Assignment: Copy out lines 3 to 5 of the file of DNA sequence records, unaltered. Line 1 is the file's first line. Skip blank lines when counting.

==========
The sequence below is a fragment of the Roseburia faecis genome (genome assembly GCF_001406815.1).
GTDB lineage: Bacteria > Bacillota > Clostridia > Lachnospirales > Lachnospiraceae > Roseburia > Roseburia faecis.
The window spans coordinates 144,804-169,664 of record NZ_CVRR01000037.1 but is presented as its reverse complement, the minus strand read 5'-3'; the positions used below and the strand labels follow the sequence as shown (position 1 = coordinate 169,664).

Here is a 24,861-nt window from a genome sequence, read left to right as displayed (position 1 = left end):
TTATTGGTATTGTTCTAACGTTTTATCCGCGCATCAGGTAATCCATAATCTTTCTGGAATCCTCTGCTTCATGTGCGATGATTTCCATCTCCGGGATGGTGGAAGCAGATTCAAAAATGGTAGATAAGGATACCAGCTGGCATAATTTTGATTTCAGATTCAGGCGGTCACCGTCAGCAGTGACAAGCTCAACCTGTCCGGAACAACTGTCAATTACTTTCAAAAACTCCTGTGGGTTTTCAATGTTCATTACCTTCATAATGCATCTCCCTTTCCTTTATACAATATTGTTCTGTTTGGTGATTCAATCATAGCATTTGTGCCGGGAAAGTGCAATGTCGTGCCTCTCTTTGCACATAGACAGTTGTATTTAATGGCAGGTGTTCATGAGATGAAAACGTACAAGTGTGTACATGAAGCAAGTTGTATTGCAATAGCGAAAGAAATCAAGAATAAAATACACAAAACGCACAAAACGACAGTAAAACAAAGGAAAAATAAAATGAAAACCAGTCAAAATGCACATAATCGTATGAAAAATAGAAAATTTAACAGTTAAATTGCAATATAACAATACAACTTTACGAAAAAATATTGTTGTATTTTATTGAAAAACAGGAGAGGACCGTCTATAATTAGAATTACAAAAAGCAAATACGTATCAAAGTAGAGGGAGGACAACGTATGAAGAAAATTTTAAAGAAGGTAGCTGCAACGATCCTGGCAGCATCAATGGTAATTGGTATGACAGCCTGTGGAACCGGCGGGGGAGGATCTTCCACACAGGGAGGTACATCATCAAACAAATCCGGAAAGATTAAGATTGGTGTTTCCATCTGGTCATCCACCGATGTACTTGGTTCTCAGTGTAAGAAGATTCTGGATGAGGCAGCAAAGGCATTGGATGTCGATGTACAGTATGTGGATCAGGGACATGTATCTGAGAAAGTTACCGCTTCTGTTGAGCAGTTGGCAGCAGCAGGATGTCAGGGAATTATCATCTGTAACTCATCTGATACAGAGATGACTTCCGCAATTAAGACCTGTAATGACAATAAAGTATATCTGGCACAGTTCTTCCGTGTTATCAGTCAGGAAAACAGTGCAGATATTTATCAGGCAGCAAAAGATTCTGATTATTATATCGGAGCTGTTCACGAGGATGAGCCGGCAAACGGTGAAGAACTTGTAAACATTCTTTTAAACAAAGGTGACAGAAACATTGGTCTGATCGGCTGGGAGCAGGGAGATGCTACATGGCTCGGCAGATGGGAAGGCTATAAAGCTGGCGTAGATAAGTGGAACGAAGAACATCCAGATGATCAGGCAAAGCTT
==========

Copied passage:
The window spans coordinates 144,804-169,664 of record NZ_CVRR01000037.1 but is presented as its reverse complement, the minus strand read 5'-3'; the positions used below and the strand labels follow the sequence as shown (position 1 = coordinate 169,664).

Here is a 24,861-nt window from a genome sequence, read left to right as displayed (position 1 = left end):
TTATTGGTATTGTTCTAACGTTTTATCCGCGCATCAGGTAATCCATAATCTTTCTGGAATCCTCTGCTTCATGTGCGATGATTTCCATCTCCGGGATGGTGGAAGCAGATTCAAAAATGGTAGATAAGGATACCAGCTGGCATAATTTTGATTTCAGATTCAGGCGGTCACCGTCAGCAGTGACAAGCTCAACCTGTCCGGAACAACTGTCAATTACTTTCAAAAACTCCTGTGGGTTTTCAATGTTCATTACCTTCATAATGCATCTCCCTTTCCTTTATACAATATTGTTCTGTTTGGTGATTCAATCATAGCATTTGTGCCGGGAAAGTGCAATGTCGTGCCTCTCTTTGCACATAGACAGTTGTATTTAATGGCAGGTGTTCATGAGATGAAAACGTACAAGTGTGTACATGAAGCAAGTTGTATTGCAATAGCGAAAGAAATCAAGAATAAAATACACAAAACGCACAAAACGACAGTAAAACAAAGGAAAAATAAAATGAAAACCAGTCAAAATGCACATAATCGTATGAAAAATAGAAAATTTAACAGTTAAATTGCAATATAACAATACAACTTTACGAAAAAATATTGTTGTATTTTATTGAAAAACAGGAGAGGACCGTCTATAATTAGAATTACAAAAAGCAAATACGTATCAAAGTAGAGGGAGGACAACGTATGAAGAAAATTTTAAAGAAGGTAGCTGCAACGATCCTGGCAGCATCAATGGTAATTGGTATGACAGCCTGTGGAACCGGCGGGGGAGGATCTTCCACACAGGGAGGTACATCATCAAACAAATCCGGAAAGATTAAGATTGGTGTTTCCATCTGGTCATCCACCGATGTACTTGGTTCTCAGTGTAAGAAGATTCTGGATGAGGCAGCAAAGGCATTGGATGTCGATGTACAGTATGTGGATCAGGGACATGTATCTGAGAAAGTTACCGCTTCTGTTGAGCAGTTGGCAGCAGCAGGATGTCAGGGAATTATCATCTGTAACTCATCTGATACAGAGATGACTTCCGCAATTAAGACCTGTAATGACAATAAAGTATATCTGGCACAGTTCTTCCGTGTTATCAGTCAGGAAAACAGTGCAGATATTTATCAGGCAGCAAAAGATTCTGATTATTATATCGGAGCTGTTCACGAGGATGAGCCGGCAAACGGTGAAGAACTTGTAAACATTCTTTTAAACAAAGGTGACAGAAACATTGGTCTGATCGGCTGGGAGCAGGGAGATGCTACATGGCTCGGCAGATGGGAAGGCTATAAAGCTGGCGTAGATAAGTGGAACGAAGAACATCCAGATGATCAGGCAAAGCTT